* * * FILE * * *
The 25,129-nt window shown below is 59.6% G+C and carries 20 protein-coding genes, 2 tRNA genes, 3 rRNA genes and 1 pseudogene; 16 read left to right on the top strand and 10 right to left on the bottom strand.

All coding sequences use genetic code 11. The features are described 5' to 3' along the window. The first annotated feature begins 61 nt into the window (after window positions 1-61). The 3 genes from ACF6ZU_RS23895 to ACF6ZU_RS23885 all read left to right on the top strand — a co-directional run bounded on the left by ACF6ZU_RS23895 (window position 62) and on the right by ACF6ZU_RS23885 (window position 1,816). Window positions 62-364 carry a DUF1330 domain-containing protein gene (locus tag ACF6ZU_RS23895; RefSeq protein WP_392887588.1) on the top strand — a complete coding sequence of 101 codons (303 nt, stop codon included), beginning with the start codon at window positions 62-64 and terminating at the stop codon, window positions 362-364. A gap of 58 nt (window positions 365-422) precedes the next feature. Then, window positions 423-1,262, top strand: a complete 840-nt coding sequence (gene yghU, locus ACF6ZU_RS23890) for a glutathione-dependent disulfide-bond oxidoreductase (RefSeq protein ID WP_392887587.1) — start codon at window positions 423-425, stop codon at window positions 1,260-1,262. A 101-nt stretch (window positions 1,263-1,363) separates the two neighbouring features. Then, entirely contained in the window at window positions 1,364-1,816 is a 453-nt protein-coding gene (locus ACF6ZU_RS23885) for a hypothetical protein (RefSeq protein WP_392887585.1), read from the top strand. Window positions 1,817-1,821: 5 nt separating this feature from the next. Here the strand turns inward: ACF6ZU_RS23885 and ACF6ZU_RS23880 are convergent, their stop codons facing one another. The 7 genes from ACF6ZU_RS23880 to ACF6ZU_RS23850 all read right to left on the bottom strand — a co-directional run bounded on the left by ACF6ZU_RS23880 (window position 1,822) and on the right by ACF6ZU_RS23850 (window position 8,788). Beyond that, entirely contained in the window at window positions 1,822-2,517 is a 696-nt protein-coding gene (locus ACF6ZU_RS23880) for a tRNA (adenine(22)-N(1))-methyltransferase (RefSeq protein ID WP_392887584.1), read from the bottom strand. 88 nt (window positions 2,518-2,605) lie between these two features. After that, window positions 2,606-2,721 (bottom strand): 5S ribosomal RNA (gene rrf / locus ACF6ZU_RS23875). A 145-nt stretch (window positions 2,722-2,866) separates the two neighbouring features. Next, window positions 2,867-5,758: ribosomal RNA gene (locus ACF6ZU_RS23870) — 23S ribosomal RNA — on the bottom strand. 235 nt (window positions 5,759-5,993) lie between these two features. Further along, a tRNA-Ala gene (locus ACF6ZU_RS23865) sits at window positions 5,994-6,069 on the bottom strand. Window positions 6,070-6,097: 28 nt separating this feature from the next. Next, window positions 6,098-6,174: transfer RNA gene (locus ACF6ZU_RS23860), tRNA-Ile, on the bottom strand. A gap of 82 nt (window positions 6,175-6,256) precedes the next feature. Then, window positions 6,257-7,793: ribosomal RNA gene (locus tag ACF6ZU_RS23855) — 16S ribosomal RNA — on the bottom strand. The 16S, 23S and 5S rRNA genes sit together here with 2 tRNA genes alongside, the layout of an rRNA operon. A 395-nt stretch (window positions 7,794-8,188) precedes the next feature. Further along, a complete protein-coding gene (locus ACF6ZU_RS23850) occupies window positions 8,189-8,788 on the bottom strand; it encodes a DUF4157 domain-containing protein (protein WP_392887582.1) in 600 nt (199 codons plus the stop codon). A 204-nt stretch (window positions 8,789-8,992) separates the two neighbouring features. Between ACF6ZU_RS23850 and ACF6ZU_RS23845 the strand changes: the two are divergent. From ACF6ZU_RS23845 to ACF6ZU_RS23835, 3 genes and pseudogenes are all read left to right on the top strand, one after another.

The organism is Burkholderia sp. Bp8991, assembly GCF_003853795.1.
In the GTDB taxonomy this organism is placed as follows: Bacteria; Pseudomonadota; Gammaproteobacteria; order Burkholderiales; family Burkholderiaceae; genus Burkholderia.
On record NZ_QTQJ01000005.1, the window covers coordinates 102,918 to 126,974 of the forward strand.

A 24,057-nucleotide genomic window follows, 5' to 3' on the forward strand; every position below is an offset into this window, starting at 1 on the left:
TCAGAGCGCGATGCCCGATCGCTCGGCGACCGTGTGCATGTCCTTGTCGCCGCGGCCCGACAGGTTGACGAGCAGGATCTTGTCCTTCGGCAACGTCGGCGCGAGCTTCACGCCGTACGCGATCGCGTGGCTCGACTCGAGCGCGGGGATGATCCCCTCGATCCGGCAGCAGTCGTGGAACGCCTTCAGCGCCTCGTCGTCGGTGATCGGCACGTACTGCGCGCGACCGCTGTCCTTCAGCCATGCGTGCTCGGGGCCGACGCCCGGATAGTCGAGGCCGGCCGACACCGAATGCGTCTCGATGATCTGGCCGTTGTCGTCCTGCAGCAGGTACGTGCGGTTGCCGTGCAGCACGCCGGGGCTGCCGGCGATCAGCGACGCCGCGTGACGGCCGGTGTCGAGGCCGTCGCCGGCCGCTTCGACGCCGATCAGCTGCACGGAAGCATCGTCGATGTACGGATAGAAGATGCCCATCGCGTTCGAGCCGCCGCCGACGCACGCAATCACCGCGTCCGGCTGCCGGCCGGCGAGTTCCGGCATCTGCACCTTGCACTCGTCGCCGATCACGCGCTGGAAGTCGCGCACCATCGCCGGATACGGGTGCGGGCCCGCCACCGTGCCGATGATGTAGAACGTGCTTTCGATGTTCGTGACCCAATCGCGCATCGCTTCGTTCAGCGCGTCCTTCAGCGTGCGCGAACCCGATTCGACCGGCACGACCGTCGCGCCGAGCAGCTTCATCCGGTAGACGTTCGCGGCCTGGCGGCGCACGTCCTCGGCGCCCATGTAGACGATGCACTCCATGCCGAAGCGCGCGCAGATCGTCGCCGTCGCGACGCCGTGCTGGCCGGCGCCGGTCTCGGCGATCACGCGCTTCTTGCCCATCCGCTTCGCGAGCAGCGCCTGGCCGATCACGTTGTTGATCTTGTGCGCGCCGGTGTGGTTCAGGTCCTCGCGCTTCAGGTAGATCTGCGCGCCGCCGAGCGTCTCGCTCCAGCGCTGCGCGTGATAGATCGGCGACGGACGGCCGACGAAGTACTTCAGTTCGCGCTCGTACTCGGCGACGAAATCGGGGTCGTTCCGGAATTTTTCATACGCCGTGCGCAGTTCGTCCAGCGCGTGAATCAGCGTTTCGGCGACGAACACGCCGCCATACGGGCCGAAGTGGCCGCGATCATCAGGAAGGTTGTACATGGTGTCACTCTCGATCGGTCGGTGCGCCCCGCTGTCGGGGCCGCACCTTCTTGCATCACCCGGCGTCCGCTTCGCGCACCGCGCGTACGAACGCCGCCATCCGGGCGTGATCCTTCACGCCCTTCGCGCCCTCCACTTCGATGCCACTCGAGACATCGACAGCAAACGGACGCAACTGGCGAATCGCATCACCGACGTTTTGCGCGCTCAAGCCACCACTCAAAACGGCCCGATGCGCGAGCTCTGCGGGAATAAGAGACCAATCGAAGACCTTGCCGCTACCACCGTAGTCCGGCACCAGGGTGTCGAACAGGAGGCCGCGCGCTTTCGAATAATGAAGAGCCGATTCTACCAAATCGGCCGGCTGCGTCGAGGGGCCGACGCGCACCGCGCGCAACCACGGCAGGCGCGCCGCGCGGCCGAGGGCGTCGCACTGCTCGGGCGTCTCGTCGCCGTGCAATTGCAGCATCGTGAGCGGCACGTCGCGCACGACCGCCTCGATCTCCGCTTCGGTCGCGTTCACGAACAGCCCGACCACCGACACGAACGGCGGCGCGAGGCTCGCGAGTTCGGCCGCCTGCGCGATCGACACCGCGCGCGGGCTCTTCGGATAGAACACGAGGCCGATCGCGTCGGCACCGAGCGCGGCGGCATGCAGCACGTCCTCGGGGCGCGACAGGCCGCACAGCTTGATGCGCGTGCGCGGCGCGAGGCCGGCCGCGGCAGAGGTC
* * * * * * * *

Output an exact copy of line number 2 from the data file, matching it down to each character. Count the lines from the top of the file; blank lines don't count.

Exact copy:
All coding sequences use genetic code 11. The features are described 5' to 3' along the window. The first annotated feature begins 61 nt into the window (after window positions 1-61). The 3 genes from ACF6ZU_RS23895 to ACF6ZU_RS23885 all read left to right on the top strand — a co-directional run bounded on the left by ACF6ZU_RS23895 (window position 62) and on the right by ACF6ZU_RS23885 (window position 1,816). Window positions 62-364 carry a DUF1330 domain-containing protein gene (locus tag ACF6ZU_RS23895; RefSeq protein WP_392887588.1) on the top strand — a complete coding sequence of 101 codons (303 nt, stop codon included), beginning with the start codon at window positions 62-64 and terminating at the stop codon, window positions 362-364. A gap of 58 nt (window positions 365-422) precedes the next feature. Then, window positions 423-1,262, top strand: a complete 840-nt coding sequence (gene yghU, locus ACF6ZU_RS23890) for a glutathione-dependent disulfide-bond oxidoreductase (RefSeq protein ID WP_392887587.1) — start codon at window positions 423-425, stop codon at window positions 1,260-1,262. A 101-nt stretch (window positions 1,263-1,363) separates the two neighbouring features. Then, entirely contained in the window at window positions 1,364-1,816 is a 453-nt protein-coding gene (locus ACF6ZU_RS23885) for a hypothetical protein (RefSeq protein WP_392887585.1), read from the top strand. Window positions 1,817-1,821: 5 nt separating this feature from the next. Here the strand turns inward: ACF6ZU_RS23885 and ACF6ZU_RS23880 are convergent, their stop codons facing one another. The 7 genes from ACF6ZU_RS23880 to ACF6ZU_RS23850 all read right to left on the bottom strand — a co-directional run bounded on the left by ACF6ZU_RS23880 (window position 1,822) and on the right by ACF6ZU_RS23850 (window position 8,788). Beyond that, entirely contained in the window at window positions 1,822-2,517 is a 696-nt protein-coding gene (locus ACF6ZU_RS23880) for a tRNA (adenine(22)-N(1))-methyltransferase (RefSeq protein ID WP_392887584.1), read from the bottom strand. 88 nt (window positions 2,518-2,605) lie between these two features. After that, window positions 2,606-2,721 (bottom strand): 5S ribosomal RNA (gene rrf / locus ACF6ZU_RS23875). A 145-nt stretch (window positions 2,722-2,866) separates the two neighbouring features. Next, window positions 2,867-5,758: ribosomal RNA gene (locus ACF6ZU_RS23870) — 23S ribosomal RNA — on the bottom strand. 235 nt (window positions 5,759-5,993) lie between these two features. Further along, a tRNA-Ala gene (locus ACF6ZU_RS23865) sits at window positions 5,994-6,069 on the bottom strand. Window positions 6,070-6,097: 28 nt separating this feature from the next. Next, window positions 6,098-6,174: transfer RNA gene (locus ACF6ZU_RS23860), tRNA-Ile, on the bottom strand. A gap of 82 nt (window positions 6,175-6,256) precedes the next feature. Then, window positions 6,257-7,793: ribosomal RNA gene (locus tag ACF6ZU_RS23855) — 16S ribosomal RNA — on the bottom strand. The 16S, 23S and 5S rRNA genes sit together here with 2 tRNA genes alongside, the layout of an rRNA operon. A 395-nt stretch (window positions 7,794-8,188) precedes the next feature. Further along, a complete protein-coding gene (locus ACF6ZU_RS23850) occupies window positions 8,189-8,788 on the bottom strand; it encodes a DUF4157 domain-containing protein (protein WP_392887582.1) in 600 nt (199 codons plus the stop codon). A 204-nt stretch (window positions 8,789-8,992) separates the two neighbouring features. Between ACF6ZU_RS23850 and ACF6ZU_RS23845 the strand changes: the two are divergent. From ACF6ZU_RS23845 to ACF6ZU_RS23835, 3 genes and pseudogenes are all read left to right on the top strand, one after another.